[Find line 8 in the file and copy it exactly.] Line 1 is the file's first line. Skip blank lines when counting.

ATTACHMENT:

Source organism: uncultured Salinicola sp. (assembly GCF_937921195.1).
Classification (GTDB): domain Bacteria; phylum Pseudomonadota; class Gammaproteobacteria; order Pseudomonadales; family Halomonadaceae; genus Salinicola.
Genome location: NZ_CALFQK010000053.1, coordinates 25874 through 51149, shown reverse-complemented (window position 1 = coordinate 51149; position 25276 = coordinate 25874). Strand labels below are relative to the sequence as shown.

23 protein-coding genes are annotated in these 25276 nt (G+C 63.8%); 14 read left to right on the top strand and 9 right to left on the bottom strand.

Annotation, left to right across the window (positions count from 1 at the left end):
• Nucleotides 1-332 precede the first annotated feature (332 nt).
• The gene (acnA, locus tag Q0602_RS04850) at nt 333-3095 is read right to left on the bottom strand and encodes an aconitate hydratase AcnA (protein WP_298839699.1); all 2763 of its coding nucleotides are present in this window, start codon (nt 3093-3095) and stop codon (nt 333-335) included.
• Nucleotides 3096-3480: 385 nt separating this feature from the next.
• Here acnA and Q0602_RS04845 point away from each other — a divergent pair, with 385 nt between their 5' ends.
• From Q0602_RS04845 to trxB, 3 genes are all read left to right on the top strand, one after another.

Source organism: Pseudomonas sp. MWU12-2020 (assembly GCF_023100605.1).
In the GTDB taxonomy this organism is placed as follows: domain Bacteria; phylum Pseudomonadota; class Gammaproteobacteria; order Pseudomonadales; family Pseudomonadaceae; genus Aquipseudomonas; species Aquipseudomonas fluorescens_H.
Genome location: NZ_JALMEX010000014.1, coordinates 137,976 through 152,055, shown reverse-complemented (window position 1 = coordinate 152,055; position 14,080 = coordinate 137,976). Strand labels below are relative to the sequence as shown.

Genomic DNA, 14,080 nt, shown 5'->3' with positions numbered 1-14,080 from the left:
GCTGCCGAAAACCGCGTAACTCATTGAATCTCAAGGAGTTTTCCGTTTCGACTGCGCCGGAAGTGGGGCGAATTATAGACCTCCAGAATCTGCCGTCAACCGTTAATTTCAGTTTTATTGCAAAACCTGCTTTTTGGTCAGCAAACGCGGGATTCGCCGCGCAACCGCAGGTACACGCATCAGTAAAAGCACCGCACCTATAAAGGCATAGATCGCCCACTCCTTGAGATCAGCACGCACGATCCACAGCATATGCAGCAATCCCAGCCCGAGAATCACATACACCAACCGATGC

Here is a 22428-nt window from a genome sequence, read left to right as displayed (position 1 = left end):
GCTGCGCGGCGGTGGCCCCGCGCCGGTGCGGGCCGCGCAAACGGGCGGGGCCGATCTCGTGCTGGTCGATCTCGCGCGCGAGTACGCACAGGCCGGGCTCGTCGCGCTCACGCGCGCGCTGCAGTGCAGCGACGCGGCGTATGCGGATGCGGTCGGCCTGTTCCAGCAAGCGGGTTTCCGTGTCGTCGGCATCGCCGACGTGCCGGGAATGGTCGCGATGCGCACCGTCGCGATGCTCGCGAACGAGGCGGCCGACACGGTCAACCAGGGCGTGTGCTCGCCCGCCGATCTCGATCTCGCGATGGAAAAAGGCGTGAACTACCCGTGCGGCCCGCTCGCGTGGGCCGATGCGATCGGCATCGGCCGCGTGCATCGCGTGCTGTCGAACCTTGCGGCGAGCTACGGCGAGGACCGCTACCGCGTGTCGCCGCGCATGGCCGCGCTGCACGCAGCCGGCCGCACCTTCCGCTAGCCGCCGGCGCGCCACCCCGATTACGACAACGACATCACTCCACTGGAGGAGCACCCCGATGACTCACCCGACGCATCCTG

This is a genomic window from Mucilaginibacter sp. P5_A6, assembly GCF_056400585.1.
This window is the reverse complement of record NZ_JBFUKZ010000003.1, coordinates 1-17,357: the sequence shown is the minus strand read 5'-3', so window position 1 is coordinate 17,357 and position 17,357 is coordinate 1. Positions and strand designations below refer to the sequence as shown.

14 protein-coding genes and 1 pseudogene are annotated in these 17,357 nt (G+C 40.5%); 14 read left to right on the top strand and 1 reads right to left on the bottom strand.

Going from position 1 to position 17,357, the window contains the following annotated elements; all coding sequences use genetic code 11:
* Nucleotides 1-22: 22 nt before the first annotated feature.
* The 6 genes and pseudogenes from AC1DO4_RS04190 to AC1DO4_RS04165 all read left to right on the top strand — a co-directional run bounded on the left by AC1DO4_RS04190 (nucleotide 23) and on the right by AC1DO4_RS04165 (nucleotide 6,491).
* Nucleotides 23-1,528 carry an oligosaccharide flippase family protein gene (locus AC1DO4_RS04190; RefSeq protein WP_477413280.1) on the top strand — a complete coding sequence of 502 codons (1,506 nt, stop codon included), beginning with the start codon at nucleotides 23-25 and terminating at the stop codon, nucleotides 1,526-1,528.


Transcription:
• Nucleotides 3096-3480: 385 nt separating this feature from the next.